Real estate around the world is being shaped by a set of values which, while not necessarily new, have certainly not previously been at the forefront of dictating behavior. Brought into prominence by younger generations in particular, collaboration, connecting and sharing are rewriting the rules of the game and affecting every aspect of property.
This started with how we work: while the concept of collaboration between colleagues has been around for decades, hence the introduction of the open-plan office, what we have now is a willingness to collaborate across businesses themselves in environments that specifically foster this objective. Enter co-working. Formerly a bit of an underdog, co-working is now a global phenomenon, with major landlords getting in on the act by launching their own co-working and flexible office space brands.
Happy to share office space with relative strangers, more people – particularly younger people – are also willing to adopt the same approach to where they live (although it could be argued that this is out of necessity rather than desire) by cohabiting in the increasing number of co-living schemes around the world.
Living in a community, often with shared leisure and co-working facilities, and exchanging ideas with like-minded people, the co-living format is competing with traditional residential markets, and offers an element of flexibility that customary housing models don’t.
Leases can be short or even operate on a membership basis, giving those signed up the opportunity to switch between a range of different residences around the world, thereby meeting the needs of an increasingly globally mobile and transient workforce.
Connecting and sharing also seem to be partly behind the rise of more experiential leisure experiences: while going out to dinner with friends is great, going to an escape room with them, working together to overcome a challenge against the clock, and then going for dinner is, arguably, even better. The huge range of new leisure concepts and operators coming to the market bears this out.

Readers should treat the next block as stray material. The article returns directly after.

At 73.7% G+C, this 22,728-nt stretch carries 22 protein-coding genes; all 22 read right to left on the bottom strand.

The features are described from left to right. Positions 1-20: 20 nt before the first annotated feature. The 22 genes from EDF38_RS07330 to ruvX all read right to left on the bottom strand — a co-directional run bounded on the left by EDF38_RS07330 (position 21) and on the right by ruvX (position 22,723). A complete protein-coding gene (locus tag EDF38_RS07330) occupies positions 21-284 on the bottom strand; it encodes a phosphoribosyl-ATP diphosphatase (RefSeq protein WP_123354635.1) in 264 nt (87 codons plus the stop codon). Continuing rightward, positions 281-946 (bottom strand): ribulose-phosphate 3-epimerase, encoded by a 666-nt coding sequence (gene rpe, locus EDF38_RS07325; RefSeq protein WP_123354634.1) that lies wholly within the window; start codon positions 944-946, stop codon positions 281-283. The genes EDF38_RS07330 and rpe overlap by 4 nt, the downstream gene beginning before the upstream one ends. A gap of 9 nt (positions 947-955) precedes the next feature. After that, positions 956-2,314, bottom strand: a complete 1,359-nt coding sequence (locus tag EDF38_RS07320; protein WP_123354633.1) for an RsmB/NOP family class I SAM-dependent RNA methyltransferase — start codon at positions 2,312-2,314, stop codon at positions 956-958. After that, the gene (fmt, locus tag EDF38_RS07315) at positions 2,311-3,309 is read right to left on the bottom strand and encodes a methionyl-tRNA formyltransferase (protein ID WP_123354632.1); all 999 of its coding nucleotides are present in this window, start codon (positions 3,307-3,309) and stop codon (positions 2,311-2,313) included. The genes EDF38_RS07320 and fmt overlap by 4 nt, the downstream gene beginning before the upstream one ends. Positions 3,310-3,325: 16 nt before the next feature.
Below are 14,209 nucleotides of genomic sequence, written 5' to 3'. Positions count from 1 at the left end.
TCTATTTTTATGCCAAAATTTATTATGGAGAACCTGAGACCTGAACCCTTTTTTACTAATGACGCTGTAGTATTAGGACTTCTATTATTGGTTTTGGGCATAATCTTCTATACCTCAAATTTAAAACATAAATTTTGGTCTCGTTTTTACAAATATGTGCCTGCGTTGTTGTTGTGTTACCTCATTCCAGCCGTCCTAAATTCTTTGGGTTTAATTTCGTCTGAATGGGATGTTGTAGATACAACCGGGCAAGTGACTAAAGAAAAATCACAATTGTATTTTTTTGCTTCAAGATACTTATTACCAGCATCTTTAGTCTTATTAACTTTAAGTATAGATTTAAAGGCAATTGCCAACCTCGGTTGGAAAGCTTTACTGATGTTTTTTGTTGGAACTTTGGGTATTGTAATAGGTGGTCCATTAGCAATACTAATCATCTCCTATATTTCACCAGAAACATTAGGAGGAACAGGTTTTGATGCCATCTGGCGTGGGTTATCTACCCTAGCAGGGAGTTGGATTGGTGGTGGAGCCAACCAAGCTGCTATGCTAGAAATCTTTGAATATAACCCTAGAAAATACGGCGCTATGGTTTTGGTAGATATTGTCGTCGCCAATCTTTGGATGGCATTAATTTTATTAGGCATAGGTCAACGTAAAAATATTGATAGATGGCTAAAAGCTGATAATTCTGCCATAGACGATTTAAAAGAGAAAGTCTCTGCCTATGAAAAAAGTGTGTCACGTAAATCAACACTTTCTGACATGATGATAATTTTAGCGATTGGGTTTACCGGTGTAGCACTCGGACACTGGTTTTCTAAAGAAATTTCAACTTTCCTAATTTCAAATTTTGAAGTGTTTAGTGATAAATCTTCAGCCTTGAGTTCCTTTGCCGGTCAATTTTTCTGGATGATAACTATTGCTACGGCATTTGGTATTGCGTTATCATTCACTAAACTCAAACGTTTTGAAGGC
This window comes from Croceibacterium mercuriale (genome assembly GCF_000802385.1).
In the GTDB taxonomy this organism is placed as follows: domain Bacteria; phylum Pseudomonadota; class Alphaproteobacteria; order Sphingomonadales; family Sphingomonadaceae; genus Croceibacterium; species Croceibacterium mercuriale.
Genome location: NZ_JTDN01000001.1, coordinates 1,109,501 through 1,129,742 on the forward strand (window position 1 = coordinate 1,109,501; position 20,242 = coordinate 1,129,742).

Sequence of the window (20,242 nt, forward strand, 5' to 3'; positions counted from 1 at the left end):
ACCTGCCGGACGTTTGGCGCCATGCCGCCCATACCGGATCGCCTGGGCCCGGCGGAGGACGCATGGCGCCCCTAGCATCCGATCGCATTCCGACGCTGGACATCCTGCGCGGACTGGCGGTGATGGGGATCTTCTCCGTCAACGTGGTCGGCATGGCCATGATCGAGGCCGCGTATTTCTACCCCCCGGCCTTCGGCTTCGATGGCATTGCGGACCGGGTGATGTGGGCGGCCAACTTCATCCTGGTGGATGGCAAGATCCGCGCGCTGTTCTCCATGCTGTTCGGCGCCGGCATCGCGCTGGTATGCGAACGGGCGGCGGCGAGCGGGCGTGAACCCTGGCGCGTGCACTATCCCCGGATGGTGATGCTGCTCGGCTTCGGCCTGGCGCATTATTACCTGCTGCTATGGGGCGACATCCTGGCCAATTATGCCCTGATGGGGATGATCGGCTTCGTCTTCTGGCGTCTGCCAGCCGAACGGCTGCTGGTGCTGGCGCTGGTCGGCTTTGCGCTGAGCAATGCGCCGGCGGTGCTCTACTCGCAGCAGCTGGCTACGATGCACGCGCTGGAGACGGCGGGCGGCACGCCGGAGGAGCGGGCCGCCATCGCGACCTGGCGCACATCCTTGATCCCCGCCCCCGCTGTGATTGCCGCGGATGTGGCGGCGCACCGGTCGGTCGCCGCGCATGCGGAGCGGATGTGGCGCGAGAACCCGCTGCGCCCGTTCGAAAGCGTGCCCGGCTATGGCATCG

Lastly retail: co-living doesn’t lend itself to having lots of material possessions, but even if it did, concerns about the environmental impact of conspicuous consumption are higher now than ever before. A lot of younger people also have less ability to make larger purchases and have learned to crave ownership less. If they can borrow or share they see this as more efficient and environmentally friendly – this applies to everything from cars to dresses.
In response the second-hand and hire markets are growing: often powered by re-commerce platforms such as Depop which facilitates re-sales via its app, there is an increasing number of shops offering well-selected second-hand items. Rent the Runway, meanwhile, offers members the opportunity to rent and return designer clothing at a fraction of the cost of buying it outright.
The heart of all these changes for the real estate industry is service. Hybrid concepts are emerging, combining workspace with retail, student housing with hospitality, living with working. Real estate owners must offer service and experience; they need to be closer to their consumers and provide easy, flexible and social environments. Only then will they succeed.
This blog is inspired by a theme in Impacts, Savills global thought leadership publication and research programme. This year is the ‘disruption issue’, looking at how widespread economic, political, demographic and technological upheaval is changing the world of real estate.